DENVER A one-time Cold War bastion in Denver took another big step in its transformation to a civilian neighborhood of homes, schools and shops Tuesday as the last military unit prepared to leave.
The Air Reserve Personnel Center is the last military holdover on the former Lowry Air Force Base, which once housed an early ballistic missile squadron, served as the summer White House for President Dwight D. Eisenhower and was the first home of the Air Force Academy.
This is the last piece, said Monte Force, an executive with the Lowry Redevelopment Authority, which oversees the transition to an urban neighborhood.
The personnel center is moving to Buckley Air Force Base.
A ribbon-cutting ceremony was held Tuesday for the new $17 million, 80,000-square-foot headquarters at Buckley.
The actual move will take place at the end of the month, and workers will report to the new building Aug. 1.
The 450 employees handle records for nearly 1 million Air Force Reserve and Air National Guard servicemen and women.
Lowry was opened in the late 1930s as a training base for Army Air Corps bomber crews and technical specialists. Over the next six decades, Lowrys role changed as the Air Corps was spun off from the Army to become the U.S. Air Force and the nation began deploying intercontinental ballistic missiles during the Cold War.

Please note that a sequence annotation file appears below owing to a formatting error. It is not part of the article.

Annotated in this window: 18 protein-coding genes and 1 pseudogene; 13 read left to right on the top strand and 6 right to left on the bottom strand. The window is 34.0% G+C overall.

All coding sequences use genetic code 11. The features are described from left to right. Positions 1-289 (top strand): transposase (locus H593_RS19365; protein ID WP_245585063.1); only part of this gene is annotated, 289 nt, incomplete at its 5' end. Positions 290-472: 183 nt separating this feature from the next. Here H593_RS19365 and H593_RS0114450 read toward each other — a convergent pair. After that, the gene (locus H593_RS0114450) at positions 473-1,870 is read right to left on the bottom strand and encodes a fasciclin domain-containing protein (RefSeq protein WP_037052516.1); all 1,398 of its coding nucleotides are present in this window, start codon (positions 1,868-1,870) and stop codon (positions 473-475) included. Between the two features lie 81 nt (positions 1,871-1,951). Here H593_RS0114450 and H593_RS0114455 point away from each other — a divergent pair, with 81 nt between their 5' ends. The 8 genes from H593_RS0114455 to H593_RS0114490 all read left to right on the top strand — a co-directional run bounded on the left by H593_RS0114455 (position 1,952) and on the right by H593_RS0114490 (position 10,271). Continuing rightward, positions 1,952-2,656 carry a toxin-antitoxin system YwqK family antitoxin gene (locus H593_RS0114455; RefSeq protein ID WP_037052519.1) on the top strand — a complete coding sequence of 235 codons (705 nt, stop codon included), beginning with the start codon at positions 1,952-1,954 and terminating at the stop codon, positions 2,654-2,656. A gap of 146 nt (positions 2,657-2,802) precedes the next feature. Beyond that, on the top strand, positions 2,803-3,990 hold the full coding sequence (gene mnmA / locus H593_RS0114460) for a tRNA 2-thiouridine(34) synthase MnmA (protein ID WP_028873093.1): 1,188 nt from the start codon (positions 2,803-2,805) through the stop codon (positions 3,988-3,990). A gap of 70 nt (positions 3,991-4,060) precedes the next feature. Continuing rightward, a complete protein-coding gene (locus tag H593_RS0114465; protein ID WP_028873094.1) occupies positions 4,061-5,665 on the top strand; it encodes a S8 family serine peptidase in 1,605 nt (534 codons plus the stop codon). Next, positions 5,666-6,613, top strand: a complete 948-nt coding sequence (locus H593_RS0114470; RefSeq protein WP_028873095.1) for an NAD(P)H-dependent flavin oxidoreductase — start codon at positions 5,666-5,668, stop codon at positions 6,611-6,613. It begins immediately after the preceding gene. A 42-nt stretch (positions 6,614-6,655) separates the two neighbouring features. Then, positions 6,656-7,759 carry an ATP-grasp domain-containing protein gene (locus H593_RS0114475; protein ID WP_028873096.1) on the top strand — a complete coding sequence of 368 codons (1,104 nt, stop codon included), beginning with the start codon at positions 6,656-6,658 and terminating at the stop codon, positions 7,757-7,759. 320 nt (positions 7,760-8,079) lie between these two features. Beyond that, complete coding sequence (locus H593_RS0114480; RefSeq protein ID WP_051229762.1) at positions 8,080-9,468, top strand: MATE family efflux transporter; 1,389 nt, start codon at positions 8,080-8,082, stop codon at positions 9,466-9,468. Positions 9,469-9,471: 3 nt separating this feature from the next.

In the early 1950s, Eisenhower conducted White House business at Lowry while his wife, Mamie Doud Eisenhower, visited family in Denver, where she grew up.
The Air Force Academy, established in 1955, held classes and housed cadets at Lowry until 1958, when buildings on a 28-square-mile campus north of Colorado Springs were complete.
The Air Force activated a strategic missile squadron at Lowry in 1960 and began deploying Titan I ICBMs the next year in silos east of Denver, off the base. The Titans were removed by 1965 as the Air Force turned to more advanced missiles.
The Air Force closed Lowry in 1994 with and budget cuts. By then, the 3-square-mile base had Denver to the west and Aurora to the east. The two cities formed the Lowry Redevelopment Authority to oversee the transformation to civilian use.
The government donated some of the land for schools and parks and sold much of the rest to the redevelopment authority. The price was $32.5 million, to be repaid as the authority sold the land to developers. The Air Force eventually forgave $25 million of that when the cost of the conversion ran much higher than expected, said Jean Lindholm, the authoritys executive assistant.
Lowry now has about 9,500 residents in 4,500 homes, according to the authoritys website. It also has 140 businesses, 13 schools, a community college campus, the Wings Over the Rockies aviation museum, parks, a golf course and other amenities.